By Carmen Costa
I help serve at the Boston Rescue Mission on Kingston Avenue. About three weeks ago when I volunteered on October 12th, I got a behind-the-scenes look at the ways in which the Mission truly saves people that are close to or have hit rock bottom. There was another volunteer there that day that had planned to ask Dave*, the head chef, about his life story. So, while the dining area and meal was being put together before dinner, the three of us sat down at one of the tables and he started telling us his story. I listening intently the whole time, intrigued and curious about how open this man was to basically two strangers.
Dave talked in-depth about his addiction to cocaine from a very early age as an at-risk teen living in Colombia. Soon after, he became dangerously involved with the purchasing and selling of drugs, leading to spending time in what he called a “harsh” Colombian prison system. After being released, Dave decided he would make a move to America in hopes of a fresh start and a positive future. To my surprise, Dave said his drug addiction got worse when he moved to Boston because it is a city environment with easy access to drugs and not a lot of support for migrants with little money.
Many of the residents at BRM suffer from a mental illness, and when the mission was established in 1988, this was definitely taken into account. Dave recently told me too that the number of people that the BRM provides shelter and food for will double in the coming weeks due to the cold weather conditions. When I asked him how they have enough room for such an increase, Dave said “We rescue people. That’s what we do.” His words hit me hard. At that moment in the conversation I realized the true importance of BRM as a refuge for Bostonians dealing with homelessness and substance abuse.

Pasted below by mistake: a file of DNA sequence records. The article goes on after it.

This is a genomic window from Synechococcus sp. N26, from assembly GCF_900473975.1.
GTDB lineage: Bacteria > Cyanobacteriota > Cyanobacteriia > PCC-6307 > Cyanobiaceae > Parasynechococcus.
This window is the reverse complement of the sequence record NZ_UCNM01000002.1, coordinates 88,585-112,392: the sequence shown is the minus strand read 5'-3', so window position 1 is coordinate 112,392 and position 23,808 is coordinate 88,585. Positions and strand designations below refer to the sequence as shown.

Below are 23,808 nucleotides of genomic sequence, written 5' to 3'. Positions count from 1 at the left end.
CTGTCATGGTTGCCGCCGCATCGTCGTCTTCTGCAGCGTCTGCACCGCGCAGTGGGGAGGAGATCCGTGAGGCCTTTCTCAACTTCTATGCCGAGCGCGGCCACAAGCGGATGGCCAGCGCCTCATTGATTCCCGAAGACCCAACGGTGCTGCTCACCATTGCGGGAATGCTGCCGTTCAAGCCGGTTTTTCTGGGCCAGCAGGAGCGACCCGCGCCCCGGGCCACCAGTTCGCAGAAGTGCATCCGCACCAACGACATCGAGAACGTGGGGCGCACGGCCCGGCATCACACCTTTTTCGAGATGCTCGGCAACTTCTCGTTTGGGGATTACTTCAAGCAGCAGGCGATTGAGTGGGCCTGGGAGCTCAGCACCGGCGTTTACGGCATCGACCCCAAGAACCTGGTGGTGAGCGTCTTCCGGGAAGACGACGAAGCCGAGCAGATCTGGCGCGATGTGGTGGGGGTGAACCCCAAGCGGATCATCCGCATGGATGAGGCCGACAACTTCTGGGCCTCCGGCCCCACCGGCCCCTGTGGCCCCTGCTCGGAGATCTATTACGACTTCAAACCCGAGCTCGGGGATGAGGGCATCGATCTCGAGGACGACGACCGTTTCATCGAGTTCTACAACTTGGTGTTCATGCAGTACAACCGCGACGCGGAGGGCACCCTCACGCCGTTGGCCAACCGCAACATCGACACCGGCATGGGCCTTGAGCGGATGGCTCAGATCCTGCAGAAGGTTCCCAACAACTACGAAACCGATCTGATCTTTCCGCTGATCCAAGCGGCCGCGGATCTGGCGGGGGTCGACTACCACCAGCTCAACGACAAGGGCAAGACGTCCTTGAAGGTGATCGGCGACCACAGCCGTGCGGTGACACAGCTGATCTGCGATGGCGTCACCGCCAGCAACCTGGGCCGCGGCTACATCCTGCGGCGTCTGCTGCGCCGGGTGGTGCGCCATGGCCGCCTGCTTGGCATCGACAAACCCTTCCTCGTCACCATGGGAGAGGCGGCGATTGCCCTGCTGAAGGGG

There is definitely a sense of community that Dave described as well, as he was saved through his relationship with God and the people who took him in at the Mission. He repeatedly expressed how grateful and proud he is to now have a home of his own and a means of earning money by running the kitchen (the same kitchen that once served him). From my knowledge of class discussions on social welfare and social services, many nonprofit organizations rely on funding and federal grants to conduct their services. However, a majority of the food and equipment used at BRM is donation-based as they have floods of materials and food coming in everyday to help out. One sad reality I am reminded of every week is that surplus food must be thrown out. The more time I spend at BRM, the more I realize that many of the people working in the kitchen and living upstairs are former substance abusers who are now using their skills to help other people who used to be in their difficult position.
In listening to Dave’s story on how he was spared from death, saved at the Mission, and then empowered by the job they gave him as head chef, I learned how influential a community-based organization could be in transforming lives on the micro level of intervention. For many of the residents at BRM, some days are better than others, but the daily opportunity they have to join in a meal with fellow Bostonians and see familiar faces is a critical part in their recovery. Dave, who experienced a complete life transformation, is a role model for the ways in which Boston Rescue Mission can save a life.
*Name has been changed.
Carmen is a student in Professor Lori Gardinier’s Human Services Professions course. She is serving with Boston Rescue Mission.